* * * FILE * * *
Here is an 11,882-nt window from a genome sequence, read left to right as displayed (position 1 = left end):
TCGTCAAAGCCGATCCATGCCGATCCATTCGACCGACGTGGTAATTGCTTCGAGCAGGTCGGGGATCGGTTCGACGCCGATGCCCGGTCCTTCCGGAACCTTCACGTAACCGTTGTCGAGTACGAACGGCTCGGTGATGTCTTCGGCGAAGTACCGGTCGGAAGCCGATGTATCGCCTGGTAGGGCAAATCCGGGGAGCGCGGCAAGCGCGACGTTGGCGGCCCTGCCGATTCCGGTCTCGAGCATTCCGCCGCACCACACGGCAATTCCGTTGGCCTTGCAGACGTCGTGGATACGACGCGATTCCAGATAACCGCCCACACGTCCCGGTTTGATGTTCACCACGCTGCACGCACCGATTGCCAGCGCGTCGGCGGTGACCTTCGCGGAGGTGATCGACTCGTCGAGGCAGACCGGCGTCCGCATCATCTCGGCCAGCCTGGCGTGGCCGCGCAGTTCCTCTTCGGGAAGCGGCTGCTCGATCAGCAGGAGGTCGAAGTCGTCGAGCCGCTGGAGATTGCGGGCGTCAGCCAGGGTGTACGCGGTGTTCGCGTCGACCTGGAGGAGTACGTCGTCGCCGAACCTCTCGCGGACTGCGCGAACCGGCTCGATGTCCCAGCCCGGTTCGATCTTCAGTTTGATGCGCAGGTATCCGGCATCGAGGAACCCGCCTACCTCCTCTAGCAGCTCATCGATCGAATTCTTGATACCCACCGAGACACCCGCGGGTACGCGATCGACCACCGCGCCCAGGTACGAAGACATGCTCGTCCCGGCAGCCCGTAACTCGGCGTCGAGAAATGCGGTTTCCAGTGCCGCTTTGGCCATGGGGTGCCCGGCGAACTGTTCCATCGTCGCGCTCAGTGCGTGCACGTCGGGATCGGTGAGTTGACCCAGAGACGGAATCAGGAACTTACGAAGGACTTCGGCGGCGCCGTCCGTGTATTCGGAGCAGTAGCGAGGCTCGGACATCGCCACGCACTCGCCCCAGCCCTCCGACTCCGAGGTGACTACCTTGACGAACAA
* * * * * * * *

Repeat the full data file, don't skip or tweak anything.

Here is an 11,882-nt window from a genome sequence, read left to right as displayed (position 1 = left end):
TCGTCAAAGCCGATCCATGCCGATCCATTCGACCGACGTGGTAATTGCTTCGAGCAGGTCGGGGATCGGTTCGACGCCGATGCCCGGTCCTTCCGGAACCTTCACGTAACCGTTGTCGAGTACGAACGGCTCGGTGATGTCTTCGGCGAAGTACCGGTCGGAAGCCGATGTATCGCCTGGTAGGGCAAATCCGGGGAGCGCGGCAAGCGCGACGTTGGCGGCCCTGCCGATTCCGGTCTCGAGCATTCCGCCGCACCACACGGCAATTCCGTTGGCCTTGCAGACGTCGTGGATACGACGCGATTCCAGATAACCGCCCACACGTCCCGGTTTGATGTTCACCACGCTGCACGCACCGATTGCCAGCGCGTCGGCGGTGACCTTCGCGGAGGTGATCGACTCGTCGAGGCAGACCGGCGTCCGCATCATCTCGGCCAGCCTGGCGTGGCCGCGCAGTTCCTCTTCGGGAAGCGGCTGCTCGATCAGCAGGAGGTCGAAGTCGTCGAGCCGCTGGAGATTGCGGGCGTCAGCCAGGGTGTACGCGGTGTTCGCGTCGACCTGGAGGAGTACGTCGTCGCCGAACCTCTCGCGGACTGCGCGAACCGGCTCGATGTCCCAGCCCGGTTCGATCTTCAGTTTGATGCGCAGGTATCCGGCATCGAGGAACCCGCCTACCTCCTCTAGCAGCTCATCGATCGAATTCTTGATACCCACCGAGACACCCGCGGGTACGCGATCGACCACCGCGCCCAGGTACGAAGACATGCTCGTCCCGGCAGCCCGTAACTCGGCGTCGAGAAATGCGGTTTCCAGTGCCGCTTTGGCCATGGGGTGCCCGGCGAACTGTTCCATCGTCGCGCTCAGTGCGTGCACGTCGGGATCGGTGAGTTGACCCAGAGACGGAATCAGGAACTTACGAAGGACTTCGGCGGCGCCGTCCGTGTATTCGGAGCAGTAGCGAGGCTCGGACATCGCCACGCACTCGCCCCAGCCCTCCGACTCCGAGGTGACTACCTTGACGAACAA